E. Nelson Bridwell was a national treasure who was and is unknown to most of the nation. He was the author of many of my favorite comics when I was a kid, including the Super Friends title that was miles ahead of anything you'd ever see on TV. Heck, the man created the character who evolved into the popular Justice Leaguer Fire just as one of dozens of new characters he introduced in that book.
Bridwell was also a continuity geek that influenced my thinking through his text features and scripting. But he was never heavy-handed about it. He could masterfully integrate his references into the mix without batting an eye. Witness, for example, the early issue of Super Friends that namechecks Zatanna, one of the members of the Secret Six, the alter ego of the Harvey Comics heroine Black Cat, and Siegel and Shuster's largely forgotten hero Funnyman. Or how about the time when the villain Kingslayer petulantly asked in another SF tale about the whereabouts of the "Latverian" monarch? E.N.B. knew when to let that stuff go in service to the story though, and it's a lesson I sort of wish I had picked up better in those more innocent times.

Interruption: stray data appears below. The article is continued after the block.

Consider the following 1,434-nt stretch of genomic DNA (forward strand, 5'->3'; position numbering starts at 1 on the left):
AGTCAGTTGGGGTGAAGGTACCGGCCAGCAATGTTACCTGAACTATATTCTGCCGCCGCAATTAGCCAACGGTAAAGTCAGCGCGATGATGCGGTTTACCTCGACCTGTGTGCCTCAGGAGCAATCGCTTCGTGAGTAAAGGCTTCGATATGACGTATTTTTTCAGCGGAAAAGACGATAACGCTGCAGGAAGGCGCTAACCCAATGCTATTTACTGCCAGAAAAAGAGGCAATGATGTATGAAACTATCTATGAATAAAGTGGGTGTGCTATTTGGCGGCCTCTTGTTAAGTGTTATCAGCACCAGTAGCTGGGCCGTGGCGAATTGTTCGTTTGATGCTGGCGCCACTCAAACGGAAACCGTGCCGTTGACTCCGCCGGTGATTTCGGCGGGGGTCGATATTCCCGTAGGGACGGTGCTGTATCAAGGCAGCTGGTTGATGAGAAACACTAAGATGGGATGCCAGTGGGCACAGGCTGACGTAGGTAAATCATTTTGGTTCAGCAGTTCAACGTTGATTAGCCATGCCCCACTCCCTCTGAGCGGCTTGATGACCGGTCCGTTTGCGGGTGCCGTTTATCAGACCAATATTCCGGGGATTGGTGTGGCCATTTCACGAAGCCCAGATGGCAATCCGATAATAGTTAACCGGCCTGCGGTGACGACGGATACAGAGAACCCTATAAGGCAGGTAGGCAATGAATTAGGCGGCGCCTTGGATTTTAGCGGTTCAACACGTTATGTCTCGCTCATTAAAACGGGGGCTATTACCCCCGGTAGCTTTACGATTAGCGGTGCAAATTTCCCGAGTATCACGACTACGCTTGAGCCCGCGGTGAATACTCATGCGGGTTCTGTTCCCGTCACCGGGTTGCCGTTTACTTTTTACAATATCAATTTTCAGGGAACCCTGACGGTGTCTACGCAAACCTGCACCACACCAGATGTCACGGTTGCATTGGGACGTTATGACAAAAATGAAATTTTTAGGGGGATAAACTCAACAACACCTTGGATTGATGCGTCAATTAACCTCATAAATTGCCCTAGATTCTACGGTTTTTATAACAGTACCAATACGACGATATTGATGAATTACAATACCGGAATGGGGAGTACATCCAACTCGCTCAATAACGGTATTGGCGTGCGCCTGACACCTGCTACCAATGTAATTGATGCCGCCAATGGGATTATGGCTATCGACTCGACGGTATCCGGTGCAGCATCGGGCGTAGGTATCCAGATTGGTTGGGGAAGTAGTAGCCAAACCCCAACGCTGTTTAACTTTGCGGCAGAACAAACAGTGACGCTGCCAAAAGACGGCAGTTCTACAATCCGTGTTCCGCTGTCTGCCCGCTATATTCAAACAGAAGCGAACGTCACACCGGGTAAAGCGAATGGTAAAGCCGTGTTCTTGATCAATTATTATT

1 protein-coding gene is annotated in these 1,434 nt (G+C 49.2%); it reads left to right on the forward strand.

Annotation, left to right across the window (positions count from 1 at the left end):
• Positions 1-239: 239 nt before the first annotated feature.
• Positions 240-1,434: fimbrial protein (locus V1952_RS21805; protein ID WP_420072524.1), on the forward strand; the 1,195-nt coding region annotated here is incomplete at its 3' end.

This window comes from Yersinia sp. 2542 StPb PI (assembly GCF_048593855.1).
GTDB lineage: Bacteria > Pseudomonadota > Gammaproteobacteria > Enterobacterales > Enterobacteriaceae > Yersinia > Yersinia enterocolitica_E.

In addition to being a writer and historian, E. Nelson Bridwell was a collector and fan. The University of Tulsa is the current home of the E. Nelson Bridwell collection. I have to tell you, when I look over that list, all I can think is that it is probably only the tip of the iceberg. I bet the man had an even more extensive collection than that when he left us in 1987. At least that stuff has found a good home where it can be appreciated.
You can read more about Mr. Bridwell at this link. It seems he was inducted into the Oklahoma Cartoonists Hall of Fame. That's a fitting tribute to his work and legacy, even though I can't recall seeing a single published piece of artwork from him. His writing, his knowledge, and his imagination more than made up for it.